“During my chocolate parfait I whispered, ‘I’m wearing a bra. Can you tell?’ ‘Of course I can tell,’ Grandma said. ‘You can?’ I was really surprised. I stopped eating. ‘Well, how do you think it makes me look?’ ‘Much older,’ Grandma said, between sips of her coffee. I didn’t know whether to believe her or not so I believed her.”
If you have ever wondered what girlhood is like, read Are You There God? It’s Me, Margaret. You will laugh and cringe as Margaret and her gal pals negative the sixth grade. Judy Blume’s coming of age girlhood story is #11 on Time’s Best 100 YA list. I am slowly making my way down the list! This is a somewhat spoilerish review, the plot is not a secret since the book was published in the 70s. This was my first time reading Are You There God? It’s Me, Margaret. I loved it.
Margaret is 11 years old and just moved into a new house. As soon as she walks in the door, a neighborhood girl, Nacey, invites her over to play in the sprinkler. From this, their friendship is born.
So much happens during the school year! The girls start a secret club, they make a cute boy list, attend a dinner party where they play party games (like spin the bottle and two minutes in heaven), Margaret faces family drama, talks to God, and learns a lot about life.
The girls form a secret club with school friends called the Four Pre Teen Sensations. They meet weekly to talk about everything from how to “grow” your breast, menstruation, boys, religion, and the excitement of everyday pre-teen life. Their club has rules which they follow.
“Gretchen’s rule was, the first one to get her period had to tell the others all about it. Especially how it feels. Janie’s rule was, we all had to keep a Boy Book, which was a notebook with a list of boys’ names in order of how we liked them. Each week we had to change our lists and pass the Boy Books around.”
The girls get ahold of a Playboy magazine to study the woman body and an anatomy book to look at the male body. Only for Margaret to discover that we all have the same insides, which she finds gross, and she wouldn’t mind growing into a Playboy body. The club is humorous. Nacey, the best friend of Margaret, is the leader and somewhat of a problem starter. Blume does not dig deep into Nacey as a character, but I promise we all have had a Nacey in our life.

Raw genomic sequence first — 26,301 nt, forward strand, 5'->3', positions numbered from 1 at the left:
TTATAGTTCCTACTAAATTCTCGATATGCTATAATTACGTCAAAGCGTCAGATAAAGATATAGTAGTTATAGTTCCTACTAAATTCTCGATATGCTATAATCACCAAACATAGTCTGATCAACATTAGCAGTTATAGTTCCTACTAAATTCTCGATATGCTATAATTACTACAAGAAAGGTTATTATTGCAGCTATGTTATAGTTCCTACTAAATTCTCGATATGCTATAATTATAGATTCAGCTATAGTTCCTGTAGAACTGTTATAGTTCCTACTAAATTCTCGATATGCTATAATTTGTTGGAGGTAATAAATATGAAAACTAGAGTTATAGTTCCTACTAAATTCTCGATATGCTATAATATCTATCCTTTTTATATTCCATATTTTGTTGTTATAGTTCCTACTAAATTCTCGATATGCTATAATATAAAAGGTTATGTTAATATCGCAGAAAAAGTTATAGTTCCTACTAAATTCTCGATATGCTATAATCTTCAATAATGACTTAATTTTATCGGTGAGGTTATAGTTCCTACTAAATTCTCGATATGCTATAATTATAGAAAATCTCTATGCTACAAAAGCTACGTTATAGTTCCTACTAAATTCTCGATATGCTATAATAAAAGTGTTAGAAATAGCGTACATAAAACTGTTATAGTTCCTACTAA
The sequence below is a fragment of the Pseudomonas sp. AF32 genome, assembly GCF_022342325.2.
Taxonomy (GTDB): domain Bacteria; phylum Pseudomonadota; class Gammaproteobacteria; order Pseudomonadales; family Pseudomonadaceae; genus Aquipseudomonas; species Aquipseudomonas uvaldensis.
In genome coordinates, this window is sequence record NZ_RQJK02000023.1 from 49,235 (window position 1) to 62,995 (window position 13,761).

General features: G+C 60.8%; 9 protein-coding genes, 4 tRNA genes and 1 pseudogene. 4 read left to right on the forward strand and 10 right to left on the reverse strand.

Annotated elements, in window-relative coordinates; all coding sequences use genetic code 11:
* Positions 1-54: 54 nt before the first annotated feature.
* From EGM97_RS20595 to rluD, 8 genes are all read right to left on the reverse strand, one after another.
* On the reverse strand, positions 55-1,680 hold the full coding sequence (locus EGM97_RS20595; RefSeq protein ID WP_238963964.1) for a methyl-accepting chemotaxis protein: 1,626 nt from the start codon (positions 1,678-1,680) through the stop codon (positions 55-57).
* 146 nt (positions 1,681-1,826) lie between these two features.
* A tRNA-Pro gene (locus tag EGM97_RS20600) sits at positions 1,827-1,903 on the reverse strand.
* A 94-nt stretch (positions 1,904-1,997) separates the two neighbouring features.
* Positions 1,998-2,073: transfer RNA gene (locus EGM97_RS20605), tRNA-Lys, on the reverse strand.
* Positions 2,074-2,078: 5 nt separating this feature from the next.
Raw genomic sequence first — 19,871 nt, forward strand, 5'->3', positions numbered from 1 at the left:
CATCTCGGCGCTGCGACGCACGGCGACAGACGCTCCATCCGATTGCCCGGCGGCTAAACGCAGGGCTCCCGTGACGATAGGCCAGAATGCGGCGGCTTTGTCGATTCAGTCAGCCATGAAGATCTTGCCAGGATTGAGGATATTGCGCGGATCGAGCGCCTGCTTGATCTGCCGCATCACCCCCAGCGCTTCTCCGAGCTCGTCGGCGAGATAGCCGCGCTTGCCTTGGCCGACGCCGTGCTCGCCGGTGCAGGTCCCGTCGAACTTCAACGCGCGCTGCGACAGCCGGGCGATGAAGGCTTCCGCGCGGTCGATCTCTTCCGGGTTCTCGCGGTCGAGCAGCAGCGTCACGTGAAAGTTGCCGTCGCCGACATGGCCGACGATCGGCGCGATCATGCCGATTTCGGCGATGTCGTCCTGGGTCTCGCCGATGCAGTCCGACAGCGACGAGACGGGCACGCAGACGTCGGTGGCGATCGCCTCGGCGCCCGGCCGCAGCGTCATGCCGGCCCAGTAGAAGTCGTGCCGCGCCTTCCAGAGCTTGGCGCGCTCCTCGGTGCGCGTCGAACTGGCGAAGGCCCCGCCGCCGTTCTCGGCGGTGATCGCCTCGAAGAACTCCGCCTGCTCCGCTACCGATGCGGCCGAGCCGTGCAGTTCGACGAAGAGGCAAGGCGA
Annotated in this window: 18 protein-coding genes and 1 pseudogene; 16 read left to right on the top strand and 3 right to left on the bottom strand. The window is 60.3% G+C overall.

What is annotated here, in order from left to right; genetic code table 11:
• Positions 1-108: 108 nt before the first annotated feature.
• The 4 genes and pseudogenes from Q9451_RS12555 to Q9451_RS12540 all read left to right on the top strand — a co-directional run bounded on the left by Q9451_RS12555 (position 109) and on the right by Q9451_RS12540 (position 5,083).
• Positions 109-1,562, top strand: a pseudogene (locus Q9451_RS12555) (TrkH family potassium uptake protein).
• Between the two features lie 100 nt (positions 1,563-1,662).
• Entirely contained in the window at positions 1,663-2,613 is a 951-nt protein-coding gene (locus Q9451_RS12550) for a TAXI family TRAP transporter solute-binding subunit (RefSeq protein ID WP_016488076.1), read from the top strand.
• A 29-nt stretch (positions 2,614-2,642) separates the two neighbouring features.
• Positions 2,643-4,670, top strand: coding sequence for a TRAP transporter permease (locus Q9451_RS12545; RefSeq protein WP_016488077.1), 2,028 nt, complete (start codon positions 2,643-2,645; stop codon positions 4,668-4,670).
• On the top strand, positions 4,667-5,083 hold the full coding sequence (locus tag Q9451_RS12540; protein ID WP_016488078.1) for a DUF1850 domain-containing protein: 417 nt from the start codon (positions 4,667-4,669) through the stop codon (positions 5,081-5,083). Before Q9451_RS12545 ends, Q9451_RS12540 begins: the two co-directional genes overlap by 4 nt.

Beyond the silliness of pre-teen experiences, Blume tackles heavy topics like body image, puberty, religion, and inappropriate relationships. The girls chit chat about menstruation, breast, and adolescence has a whole. They are excited and nervous to grow up. Blume does a wonderful job approaching puberty in a way that is not only relatable but fun to read. This is one of the few books I can think of where the characters openly talk about growing up while offering silly tips.
Laura, a girl in Margaret’s class, has large breasts for her age. I assume a womanly figure as well. Rumors start to float around about Laura and Margaret finds herself believing them and jealous she has not developed as quickly. Margaret confronts Laura in a way that only pre-teens do. She learns that it isn’t any easier having to wear a bra than it is choosing to wear one to fit in. There are various hints their first-year male teacher notices Laura more than the other students and what she wears catches his eye along with the boys in their class. Blume leaves it up to the reader to form an option about the teacher.
Margaret’s parents choose to not practice religion. Her parents were raised in different religions, one Jewish and one Catholic. Neither family approved of the marriage, so they eloped and decided to let their daughter choose her faith when she felt ready.
Her paternal grandmother came to accept the marriage, I assumed, and has a strong bond with Margaret, but reminds Margaret that she is a Jewish girl. Margaret does not like this but accepts that her grandmother’s faith is a part of who she is. Sadly, her maternal grandparents have not done the same. I enjoyed Blume’s take on families and religion. The situations she crafted felt natural, real, and a reminder there is not always a happy ending.
Like with most books that go against the grain, there is controversy surrounding Are You There God? It’s Me, Margaret. After reading the book I can see how some readers might find the topics uncomfortable, but not enough so to make a fuss.
Are You There God? It’s Me Margaret is an enjoyable and relatable read for young and old readers. If you have not read it yet, I highly recommend you do! It is a tad dated, but the situations and drama still ring true in today’s world. In 2018, it was announced Are You There God? It’s Me Margaret will be made into a movie but I have not found a release date.
Have you read any of Judy Blume’s work? Have you read Are You There God? It’s Me Margaret?